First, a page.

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Why you need programming skills to be a good computer forensics investigator

Thu, 02 Aug 2012 06:36PM

Category: Digital Forensics & Malware

Written by Sarah | No comments

(certainly in the commercial world anyway)

In the corporate world getting licenses for forensic software is a slow and painful process and using open sourced tools is usually a no go, so you have end up with a limited toolset to carry out forensics. So unless you have all the tools that do exactly what you want, you frequently rely on having to do things manually. Being able to script something quickly together, in my opinion, is one of the most important skills any forensic investigator should have, especially one constrained by the software they are allowed to use. Taking a few hours to write a program that does the labour intensive, often boring, task for you saves many more hours, if not days, in the future. What’s more scripts can be reused; and if you’ve written it, you have a better chance of explaining what it does to court or those that need to know than trying to unravel what of earth EnCase is doing under the hood.

Here are a couple of obvious examples where scripts are a godsend:

1. In commercial forensics a large part of your evidence will come from centralised log files. Examples include proxy logs for internet access, DNS logs, printer logs, remote access logs and authentication protocol logs. Most of these logs will come back to you in a raw and ugly format with far too many columns, timestamps in funny formats and more information than you really needed. Unless you have a tool that knows what to do with the logs and can produce exactly what you want form them, you are manually going to have to go through them and extract what you need. Do you really want to trawl through 400MB of proxy logs to find all the times user A went to website B? Why not write a simple parser that goes through each line and spits out useful data when a regular expression matches what you want?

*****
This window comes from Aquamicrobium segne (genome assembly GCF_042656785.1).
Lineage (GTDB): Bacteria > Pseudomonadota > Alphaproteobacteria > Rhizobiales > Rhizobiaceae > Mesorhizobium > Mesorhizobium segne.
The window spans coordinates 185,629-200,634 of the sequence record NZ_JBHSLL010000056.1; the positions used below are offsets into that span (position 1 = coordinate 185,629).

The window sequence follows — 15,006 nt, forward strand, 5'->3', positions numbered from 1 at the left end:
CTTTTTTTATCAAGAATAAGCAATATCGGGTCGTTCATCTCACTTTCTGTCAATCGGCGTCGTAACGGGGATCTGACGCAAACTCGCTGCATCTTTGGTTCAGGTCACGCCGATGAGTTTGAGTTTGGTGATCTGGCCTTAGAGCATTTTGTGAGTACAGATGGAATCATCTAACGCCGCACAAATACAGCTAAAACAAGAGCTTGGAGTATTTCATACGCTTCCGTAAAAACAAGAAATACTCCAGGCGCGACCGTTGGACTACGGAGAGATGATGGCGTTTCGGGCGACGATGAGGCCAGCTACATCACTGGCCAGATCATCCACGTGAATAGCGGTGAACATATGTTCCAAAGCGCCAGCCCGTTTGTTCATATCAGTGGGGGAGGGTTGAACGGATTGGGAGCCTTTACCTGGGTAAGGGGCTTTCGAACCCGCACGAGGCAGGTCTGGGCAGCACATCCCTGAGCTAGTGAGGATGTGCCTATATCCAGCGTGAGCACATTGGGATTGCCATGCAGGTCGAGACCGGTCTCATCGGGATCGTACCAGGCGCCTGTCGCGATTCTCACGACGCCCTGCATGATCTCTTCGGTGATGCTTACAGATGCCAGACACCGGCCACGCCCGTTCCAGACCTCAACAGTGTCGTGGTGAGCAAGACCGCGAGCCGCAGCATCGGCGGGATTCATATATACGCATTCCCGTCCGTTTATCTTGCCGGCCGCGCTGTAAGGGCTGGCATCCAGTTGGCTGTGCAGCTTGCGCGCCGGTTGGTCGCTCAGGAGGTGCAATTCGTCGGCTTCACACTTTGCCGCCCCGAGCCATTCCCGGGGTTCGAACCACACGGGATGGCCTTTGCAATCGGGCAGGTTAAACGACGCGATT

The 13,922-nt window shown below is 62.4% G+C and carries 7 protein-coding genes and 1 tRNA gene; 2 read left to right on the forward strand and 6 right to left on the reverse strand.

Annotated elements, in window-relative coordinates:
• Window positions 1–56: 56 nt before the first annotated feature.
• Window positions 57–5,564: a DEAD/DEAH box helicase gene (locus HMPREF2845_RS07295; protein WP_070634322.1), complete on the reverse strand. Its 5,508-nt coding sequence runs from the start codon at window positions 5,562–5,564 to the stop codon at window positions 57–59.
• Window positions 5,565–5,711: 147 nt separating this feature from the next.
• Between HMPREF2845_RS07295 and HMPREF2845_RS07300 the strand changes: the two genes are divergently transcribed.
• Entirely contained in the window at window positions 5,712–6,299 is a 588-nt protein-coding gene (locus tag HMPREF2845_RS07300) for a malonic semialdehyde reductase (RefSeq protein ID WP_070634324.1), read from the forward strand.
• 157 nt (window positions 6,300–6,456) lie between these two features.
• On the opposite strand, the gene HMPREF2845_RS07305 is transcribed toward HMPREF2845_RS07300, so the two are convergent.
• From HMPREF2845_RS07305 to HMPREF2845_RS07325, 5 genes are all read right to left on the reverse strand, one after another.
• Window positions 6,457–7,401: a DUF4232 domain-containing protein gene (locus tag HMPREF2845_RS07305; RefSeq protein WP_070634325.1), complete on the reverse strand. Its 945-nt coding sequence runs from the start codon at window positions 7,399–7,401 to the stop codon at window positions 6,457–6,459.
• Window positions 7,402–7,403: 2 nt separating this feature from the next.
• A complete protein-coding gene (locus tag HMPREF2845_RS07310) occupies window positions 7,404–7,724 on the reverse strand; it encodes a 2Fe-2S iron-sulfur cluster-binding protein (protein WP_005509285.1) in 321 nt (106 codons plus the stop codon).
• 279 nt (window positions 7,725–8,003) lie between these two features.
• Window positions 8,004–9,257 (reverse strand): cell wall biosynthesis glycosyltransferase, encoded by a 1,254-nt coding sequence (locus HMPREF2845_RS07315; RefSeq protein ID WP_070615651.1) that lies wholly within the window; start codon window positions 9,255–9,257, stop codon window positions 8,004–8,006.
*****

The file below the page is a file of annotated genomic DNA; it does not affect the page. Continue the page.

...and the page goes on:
2. Some parts of the Windows registry have the entries rotated 13 characters to obfuscate the data. Do you really want to manually work out what each entry translates into? Why not write a simple program that takes a list of rot-13 text and converts them to normal text?

3. Case images, notes, reports, exported files etc may have to be copied to a secure area for safe keeping. Do you really want to manually hash each file, wait for that to finish and then copy the files across? Why not write a script that computes a hash of each file one after the other, copies the files across, computes the hashes again, compares the hashes and outputs whether the copy was successful or not?

As many other forensics bloggers have said, you must know your data and be able to do things manually instead of relying on the heavyweight tools like EnCase and FTK. However I think you also need to know the basics of scripting – even if it’s just EnScripts and batch files.

Tagged with: programming

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